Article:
Sacred 2 Fallen Angel the Diablo-style action-RPG was released for PC late last year, offering players a range of enjoyable character classes, skill combinations, a gigantic world to explore, and lots of things to kill and collect. Its story and quest structures were fractured, for the most part derivative, and generally not the reason to pick up a copy. But the simple style of click-to-kill gameplay worked well enough to satisfy gamers looking to click, slaughter, loot, and repeat either solo or online with others. Now with the console version, it seems the game hasn’t weathered the transition process as well as it could have. Though the core mechanics are still solid, the rest emerges as an awkward, ugly, and inconvenient product still weakened by occasional issues, though seemingly less so than were present in the PC version.
In case you’ve never played Diablo and aren’t familiar with this particular genre, it’s a simple thing, really. In Sacred 2 you can move the camera around if you wish, but it’s easiest to keep at a near-overhead perspective. Ascaron built a gigantic world for you to play in, and basically what you do is run around, kill things, and take their stuff. From time to time you’ll come across a town where you can outfit your gear, power up your skills, and take on new quests, but then it’s right back out into the field to fight more baddies, who often swarm in large groups. A sense of growing power can be derived from slaughtering fields of foes, thereby bolstering your lethal abilities as well as netting you money and better gear, which in turn makes you a more effective killer. And it goes on like that, which can make for enjoyable, if simple, fun. For those more obsessed with exactly how much punishment is absorbed and dealt, it’s also possible to switch on damage numbers so that a storm of floating stats accompanies each strike and spell.
Sacred 2 Fallen Angel Download PC Game
As one of six character classes you can move through the gigantic fictional realm of Ancaria in light or dark campaigns, beat up all kinds of fantasy creatures from dragon whelps to giant beetles, quaff obscene amounts of potions, amass a huge assortment of gear and fine-tune your character’s skill set to a preferred style of play. Each class’ abilities, called combat arts, can be assigned to face buttons, and by holding the triggers you can access additional sets. This aspect of the interface makes it fairly simple to dig through a number of skills, something made easier once you start taking advantage of the combo presets that allow multiple combat arts to be linked into one button press.
The combat is something Sacred 2 manages to pull off quite well, giving players an enjoyable range of abilities like one-shot direct-damage moves, ranged area of effect damage, channeled damage over time, a variety of heals and drains, summons and a number of status effect skills, and many others to keep fights interesting, which is important considering how focused on combat the game is. The flimsy plot, which leads you along throughout the game world’s forests, volcanic islands, swamps, and deserts, is rarely coherent or really worth paying attention to, and was seemingly implemented to point the way forward more than provide entertainment, build character, or to substantially enrich the experience.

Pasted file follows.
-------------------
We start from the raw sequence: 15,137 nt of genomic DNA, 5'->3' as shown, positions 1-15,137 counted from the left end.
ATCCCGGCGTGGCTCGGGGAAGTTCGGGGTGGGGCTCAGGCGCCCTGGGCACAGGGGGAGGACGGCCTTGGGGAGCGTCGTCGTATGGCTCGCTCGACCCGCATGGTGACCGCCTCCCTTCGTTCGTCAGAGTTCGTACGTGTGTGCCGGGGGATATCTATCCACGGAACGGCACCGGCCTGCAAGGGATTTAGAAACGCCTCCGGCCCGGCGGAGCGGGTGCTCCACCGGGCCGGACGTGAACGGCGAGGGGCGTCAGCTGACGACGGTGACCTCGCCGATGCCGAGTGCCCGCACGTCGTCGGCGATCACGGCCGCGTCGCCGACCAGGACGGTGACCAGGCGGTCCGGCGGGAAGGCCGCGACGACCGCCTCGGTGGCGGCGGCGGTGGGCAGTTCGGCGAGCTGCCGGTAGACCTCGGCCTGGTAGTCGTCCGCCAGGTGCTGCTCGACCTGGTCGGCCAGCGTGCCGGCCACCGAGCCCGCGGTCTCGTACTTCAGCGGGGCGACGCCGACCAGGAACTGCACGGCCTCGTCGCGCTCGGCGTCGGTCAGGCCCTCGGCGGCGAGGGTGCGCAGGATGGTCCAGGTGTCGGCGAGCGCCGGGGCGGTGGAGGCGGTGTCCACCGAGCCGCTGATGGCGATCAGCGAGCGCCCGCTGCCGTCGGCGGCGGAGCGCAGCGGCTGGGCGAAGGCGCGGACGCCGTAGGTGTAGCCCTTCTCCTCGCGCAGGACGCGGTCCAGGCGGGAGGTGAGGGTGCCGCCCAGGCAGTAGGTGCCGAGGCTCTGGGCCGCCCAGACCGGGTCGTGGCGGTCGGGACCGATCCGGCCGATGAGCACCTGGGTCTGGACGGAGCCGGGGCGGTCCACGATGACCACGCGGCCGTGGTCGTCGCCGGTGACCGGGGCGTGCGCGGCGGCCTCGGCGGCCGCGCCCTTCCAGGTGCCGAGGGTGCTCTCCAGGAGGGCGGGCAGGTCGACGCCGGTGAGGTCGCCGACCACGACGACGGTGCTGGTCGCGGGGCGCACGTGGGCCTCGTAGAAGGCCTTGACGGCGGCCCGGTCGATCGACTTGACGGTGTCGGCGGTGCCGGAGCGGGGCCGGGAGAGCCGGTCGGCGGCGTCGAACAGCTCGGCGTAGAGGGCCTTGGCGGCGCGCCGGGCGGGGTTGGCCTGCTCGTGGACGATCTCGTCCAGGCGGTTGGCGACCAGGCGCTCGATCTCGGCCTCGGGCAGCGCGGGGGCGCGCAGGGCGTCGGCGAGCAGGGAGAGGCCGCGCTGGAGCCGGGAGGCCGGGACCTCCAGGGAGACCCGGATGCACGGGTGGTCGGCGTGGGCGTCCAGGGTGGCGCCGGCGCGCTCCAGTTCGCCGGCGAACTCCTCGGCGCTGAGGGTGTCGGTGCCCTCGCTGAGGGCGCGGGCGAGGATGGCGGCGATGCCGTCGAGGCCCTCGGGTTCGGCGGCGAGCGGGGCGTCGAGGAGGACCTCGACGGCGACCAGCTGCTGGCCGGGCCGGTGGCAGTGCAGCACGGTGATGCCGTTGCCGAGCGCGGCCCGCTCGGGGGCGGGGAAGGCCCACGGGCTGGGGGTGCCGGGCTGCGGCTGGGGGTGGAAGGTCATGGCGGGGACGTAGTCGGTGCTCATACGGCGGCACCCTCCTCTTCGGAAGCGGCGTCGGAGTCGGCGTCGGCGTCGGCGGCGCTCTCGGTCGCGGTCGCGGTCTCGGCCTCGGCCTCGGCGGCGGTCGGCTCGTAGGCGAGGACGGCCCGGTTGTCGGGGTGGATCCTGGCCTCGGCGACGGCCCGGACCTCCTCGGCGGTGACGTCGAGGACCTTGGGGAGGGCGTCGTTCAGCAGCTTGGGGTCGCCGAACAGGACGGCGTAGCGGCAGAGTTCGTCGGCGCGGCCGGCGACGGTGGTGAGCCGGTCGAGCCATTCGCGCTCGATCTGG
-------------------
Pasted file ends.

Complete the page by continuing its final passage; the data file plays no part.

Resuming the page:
Hop off the main quest train and you’ll find an abundance of side quests, some of which can have wacky goals and a screwball kind of humor about them but more often than not boil down to fairly standard fetch, escort, and kill styles of tasks. Again, the main reason you’d be playing this game is for the loot and to fiddle with the character development system, not to become emotionally invested in the world’s fiction or enthralled by its characters.
Sacred 2 Fallen Angel Download PC Game
The solution settled on by Ascaron for the console interface, while functional, is far from ideal. And keep in mind this is coming from a reviewer who played the PC version extensively and was already familiar with the odd methods of upgrading and modifying combat arts for use in battle. Anyone starting up this game for the first time is likely going to have more of an issue learning the ins and outs of how everything’s related, not only because of several of the game’s awkward systems but also how this version of the interface complicates them further. Though it’s running on a console, it still feels very much like a PC game that’s been broken down and inelegantly reconstituted in a manner that doesn’t particularly fit the platform.
Whether you’re puzzling over the lack of information presented in the rune combination vendor window or the sheer amount of button presses required to access particular bits of your inventory or character statistics, you’re not going to have a pleasant experience wading through each menu. While the level of customization for your class is welcome, the interface in this version serves as an unfortunate impediment for players looking to experience what’s otherwise a moderately entertaining open world hack and slash.